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  #51  
Old 12-19-2005, 10:25 AM
tylerdurden tylerdurden is offline
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Default Re: Philosophy questions - Morality & Moral Theories

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Again, the goal is not to dominate, it's to maximize utility.

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And that's where the problem lies. Even though your goal may not be to dominate, once you start trying to maximize *everyone's* utility, you *have* to dominate to achieve your goal. Unless, of course, everyone agrees and voluntarily does what you think is best, in which case the utilitarian calculation was unnecessary in the first place. It's only needed when people have different ideas of what constitutes satisfaction, and in that case, there must be some centralized decision maker that decides what utility is, how to maximize it, and what actions to impose in order to achieve it. If someone can explain how to do that without oppression, I'm ready to hear it.

So in a strict sence, the statement "utilitarianism is oppressive" may be untrue, in that if you use utilitarianism as a personal policy and don't use it to make decision that are imposed on others, it isn't oppressive. Of course, in that case, you're really practicing anarcho-capitalism - each actor seeks to maximize his own satisfaction, but can't aggressively impose on others.

Utilitarianism isn't really utilitarianism if only applied to the self.
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  #52  
Old 12-19-2005, 02:54 PM
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Default Re: Philosophy questions - Morality & Moral Theories

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[ QUOTE ]
TFT maximizes utility. If it's one round, then Defecting is the best strategy (well, it's the paradoxical best). Also, the last round of a single game, defecting is best (unless multiple games are going to be played).

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But if you agree with this, then surely you can see that if both players know this, they will also defect in the next to last round?

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Not if 1) they don't know how many rounds are in the game (which is why I disagreed with your #5 assumption earlier), or 2) they will be playing multiple games (thus, making it as if there was no known ending to the game).
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  #53  
Old 12-19-2005, 02:56 PM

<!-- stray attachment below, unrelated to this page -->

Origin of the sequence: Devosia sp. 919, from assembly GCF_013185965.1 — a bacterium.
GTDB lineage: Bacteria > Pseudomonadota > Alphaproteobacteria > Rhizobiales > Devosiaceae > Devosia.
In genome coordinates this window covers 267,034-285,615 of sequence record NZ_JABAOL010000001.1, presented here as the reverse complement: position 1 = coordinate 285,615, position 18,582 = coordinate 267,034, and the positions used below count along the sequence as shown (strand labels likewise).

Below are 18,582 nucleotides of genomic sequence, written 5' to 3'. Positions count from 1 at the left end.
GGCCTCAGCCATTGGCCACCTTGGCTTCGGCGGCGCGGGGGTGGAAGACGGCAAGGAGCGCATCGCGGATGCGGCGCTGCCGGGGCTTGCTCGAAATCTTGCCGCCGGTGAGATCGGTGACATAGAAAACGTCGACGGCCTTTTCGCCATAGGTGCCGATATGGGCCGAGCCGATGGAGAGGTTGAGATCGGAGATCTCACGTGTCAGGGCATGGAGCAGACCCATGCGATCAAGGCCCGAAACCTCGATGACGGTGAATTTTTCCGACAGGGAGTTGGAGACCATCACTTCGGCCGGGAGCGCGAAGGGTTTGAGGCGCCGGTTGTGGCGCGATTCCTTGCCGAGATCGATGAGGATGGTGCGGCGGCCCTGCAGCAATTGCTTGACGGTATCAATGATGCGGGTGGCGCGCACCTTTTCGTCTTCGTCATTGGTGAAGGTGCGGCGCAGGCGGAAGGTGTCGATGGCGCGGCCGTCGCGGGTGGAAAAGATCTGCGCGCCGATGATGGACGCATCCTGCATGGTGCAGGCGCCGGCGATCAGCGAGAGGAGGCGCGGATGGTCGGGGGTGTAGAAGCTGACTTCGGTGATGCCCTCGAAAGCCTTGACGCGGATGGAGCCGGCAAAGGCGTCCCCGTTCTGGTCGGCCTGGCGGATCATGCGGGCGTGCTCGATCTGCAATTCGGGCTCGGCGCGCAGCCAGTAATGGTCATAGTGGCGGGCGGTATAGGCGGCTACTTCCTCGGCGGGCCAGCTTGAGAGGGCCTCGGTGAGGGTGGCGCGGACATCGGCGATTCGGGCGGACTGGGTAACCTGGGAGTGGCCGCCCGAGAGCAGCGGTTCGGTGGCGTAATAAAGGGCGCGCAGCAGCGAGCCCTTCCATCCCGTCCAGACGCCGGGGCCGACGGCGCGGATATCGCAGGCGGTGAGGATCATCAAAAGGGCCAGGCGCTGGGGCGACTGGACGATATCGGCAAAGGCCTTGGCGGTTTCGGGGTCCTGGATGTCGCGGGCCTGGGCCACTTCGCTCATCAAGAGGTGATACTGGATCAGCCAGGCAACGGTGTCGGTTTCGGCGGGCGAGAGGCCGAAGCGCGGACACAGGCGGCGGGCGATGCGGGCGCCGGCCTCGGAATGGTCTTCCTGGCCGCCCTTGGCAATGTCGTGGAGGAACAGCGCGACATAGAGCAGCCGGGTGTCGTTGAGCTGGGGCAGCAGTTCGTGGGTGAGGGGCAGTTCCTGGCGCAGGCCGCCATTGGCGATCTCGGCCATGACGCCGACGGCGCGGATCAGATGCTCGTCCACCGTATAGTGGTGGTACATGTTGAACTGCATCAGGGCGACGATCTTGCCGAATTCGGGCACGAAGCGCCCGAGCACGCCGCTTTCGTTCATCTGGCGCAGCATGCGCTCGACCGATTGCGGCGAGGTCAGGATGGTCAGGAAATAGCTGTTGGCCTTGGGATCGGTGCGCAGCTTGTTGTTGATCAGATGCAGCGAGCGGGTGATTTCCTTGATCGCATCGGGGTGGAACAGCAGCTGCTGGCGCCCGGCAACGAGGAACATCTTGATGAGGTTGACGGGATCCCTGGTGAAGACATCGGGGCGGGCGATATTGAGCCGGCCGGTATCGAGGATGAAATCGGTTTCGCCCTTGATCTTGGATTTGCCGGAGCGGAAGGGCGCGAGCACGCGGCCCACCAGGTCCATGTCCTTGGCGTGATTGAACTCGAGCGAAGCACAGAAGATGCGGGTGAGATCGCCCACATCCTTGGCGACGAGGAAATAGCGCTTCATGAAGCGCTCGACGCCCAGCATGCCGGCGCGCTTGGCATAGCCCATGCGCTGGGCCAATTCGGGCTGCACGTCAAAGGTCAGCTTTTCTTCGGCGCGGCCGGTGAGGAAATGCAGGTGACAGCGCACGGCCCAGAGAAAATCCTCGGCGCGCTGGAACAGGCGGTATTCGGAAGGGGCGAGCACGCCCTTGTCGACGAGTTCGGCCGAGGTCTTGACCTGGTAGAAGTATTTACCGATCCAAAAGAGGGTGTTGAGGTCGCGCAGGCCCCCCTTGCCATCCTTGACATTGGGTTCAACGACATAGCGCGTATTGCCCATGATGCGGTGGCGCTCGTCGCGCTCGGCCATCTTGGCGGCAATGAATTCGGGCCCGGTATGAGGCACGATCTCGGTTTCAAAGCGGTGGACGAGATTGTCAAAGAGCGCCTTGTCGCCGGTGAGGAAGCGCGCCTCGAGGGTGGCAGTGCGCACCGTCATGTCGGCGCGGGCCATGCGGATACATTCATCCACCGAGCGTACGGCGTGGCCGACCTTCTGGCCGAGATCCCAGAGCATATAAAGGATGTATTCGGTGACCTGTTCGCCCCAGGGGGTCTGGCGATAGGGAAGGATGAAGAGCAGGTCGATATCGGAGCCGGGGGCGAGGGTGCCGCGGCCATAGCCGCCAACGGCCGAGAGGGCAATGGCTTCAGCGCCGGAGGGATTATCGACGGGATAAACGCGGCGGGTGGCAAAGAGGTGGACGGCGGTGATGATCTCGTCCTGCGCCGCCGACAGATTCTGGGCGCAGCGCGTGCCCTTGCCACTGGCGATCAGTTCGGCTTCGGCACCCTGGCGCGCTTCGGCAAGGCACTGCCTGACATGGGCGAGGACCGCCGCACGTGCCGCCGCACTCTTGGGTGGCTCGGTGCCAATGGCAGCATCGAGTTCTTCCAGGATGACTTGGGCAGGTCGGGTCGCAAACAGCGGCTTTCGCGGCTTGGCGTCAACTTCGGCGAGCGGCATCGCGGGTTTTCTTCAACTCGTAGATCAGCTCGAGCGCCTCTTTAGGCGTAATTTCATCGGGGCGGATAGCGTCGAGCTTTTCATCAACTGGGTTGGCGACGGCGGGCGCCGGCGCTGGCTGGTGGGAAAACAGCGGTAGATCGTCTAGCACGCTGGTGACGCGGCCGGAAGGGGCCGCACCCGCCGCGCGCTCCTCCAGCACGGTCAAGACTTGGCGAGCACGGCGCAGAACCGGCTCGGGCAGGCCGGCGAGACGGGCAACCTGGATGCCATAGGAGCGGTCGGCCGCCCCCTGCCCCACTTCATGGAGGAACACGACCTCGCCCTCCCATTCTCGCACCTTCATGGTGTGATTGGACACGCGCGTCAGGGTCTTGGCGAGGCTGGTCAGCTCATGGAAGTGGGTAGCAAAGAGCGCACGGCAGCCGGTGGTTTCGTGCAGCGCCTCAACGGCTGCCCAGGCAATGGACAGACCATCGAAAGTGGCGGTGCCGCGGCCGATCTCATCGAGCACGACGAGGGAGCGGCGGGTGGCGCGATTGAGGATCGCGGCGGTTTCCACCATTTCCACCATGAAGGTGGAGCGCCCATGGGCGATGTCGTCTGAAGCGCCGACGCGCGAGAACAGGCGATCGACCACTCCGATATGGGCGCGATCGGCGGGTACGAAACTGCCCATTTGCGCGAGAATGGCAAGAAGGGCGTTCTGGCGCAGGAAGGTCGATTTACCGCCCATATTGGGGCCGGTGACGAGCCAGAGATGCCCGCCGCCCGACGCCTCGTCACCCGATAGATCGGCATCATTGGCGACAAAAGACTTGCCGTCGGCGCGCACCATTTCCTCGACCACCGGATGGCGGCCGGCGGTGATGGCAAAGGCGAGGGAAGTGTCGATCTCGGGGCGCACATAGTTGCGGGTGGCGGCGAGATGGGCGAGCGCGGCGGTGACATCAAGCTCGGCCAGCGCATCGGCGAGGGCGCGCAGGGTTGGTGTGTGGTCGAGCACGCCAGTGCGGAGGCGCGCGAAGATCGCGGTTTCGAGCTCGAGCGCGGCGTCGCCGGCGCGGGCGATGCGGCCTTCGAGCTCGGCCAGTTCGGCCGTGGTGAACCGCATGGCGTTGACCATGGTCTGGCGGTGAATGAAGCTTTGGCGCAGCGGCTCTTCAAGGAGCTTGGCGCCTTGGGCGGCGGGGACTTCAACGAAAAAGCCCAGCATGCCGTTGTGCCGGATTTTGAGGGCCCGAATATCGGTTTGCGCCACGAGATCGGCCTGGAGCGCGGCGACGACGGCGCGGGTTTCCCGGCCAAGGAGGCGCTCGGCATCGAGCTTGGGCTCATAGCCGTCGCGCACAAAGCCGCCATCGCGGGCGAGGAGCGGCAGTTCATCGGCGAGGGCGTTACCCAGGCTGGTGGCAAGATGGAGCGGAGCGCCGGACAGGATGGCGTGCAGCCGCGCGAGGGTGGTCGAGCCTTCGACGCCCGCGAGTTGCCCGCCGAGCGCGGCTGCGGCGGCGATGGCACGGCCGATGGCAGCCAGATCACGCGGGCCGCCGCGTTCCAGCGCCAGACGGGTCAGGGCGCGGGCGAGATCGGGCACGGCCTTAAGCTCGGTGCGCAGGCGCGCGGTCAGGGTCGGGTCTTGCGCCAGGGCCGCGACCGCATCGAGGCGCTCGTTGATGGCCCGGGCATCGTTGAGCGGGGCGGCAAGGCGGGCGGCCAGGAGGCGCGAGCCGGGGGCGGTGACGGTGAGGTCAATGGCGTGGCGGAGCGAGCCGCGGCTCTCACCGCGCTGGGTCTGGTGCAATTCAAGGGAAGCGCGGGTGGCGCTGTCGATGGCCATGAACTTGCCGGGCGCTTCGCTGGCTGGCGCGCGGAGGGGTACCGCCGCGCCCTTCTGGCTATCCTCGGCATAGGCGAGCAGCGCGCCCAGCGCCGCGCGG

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Default Re: Philosophy questions - Morality & Moral Theories

I disagree with your criteria for determining property rights. Are you going to force your belief on me? That's oppression.
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  #54  
Old 12-19-2005, 03:01 PM
tylerdurden tylerdurden is offline
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Default Re: Philosophy questions - Morality & Moral Theories

I'm not going to force you to believe anything. However, if you try to aggress against me, I'll respond with force. As long as you stay off my property and don't interfere in anything I'm doing, I don't really care if you don't believe in property rights, mathematics, or gravity. Enjoy.
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  #55  
Old 12-19-2005, 03:33 PM
atrifix atrifix is offline
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Default Re: Philosophy questions - Morality & Moral Theories

Okay, this is a possible way of solving the paradox. After all, we can reject any of the assumptions, and it seems like in real-life situations information is definitely partial. I don't want to hijack this thread, but I'd argue that there are certain situations where assumption #5 applies that you're still going to want to maintain that it's rational for people to cooperate, so one of the other assumptions must go as well. Consider this quasi-centipede game: on each round, we play a simultaneous-move prisoner's dilemma. Defecting when the other player cooperates pays (5,0), both defecting pays (1,1), and both cooperating adds 3 to each player's payoffs and keeps the game going another round. The game lasts for a finite number of rounds t (say t=3000). Now, if both players cooperate every round, their payoffs are (3004,3004), but in spite of this, there is a unique equilibrium where both players defect on the first round and get (1,1). I suppose that we could maintain that defecting on the first round is the rational play, but that seems pretty counterintuitive.
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  #56  
Old 12-19-2005, 03:33 PM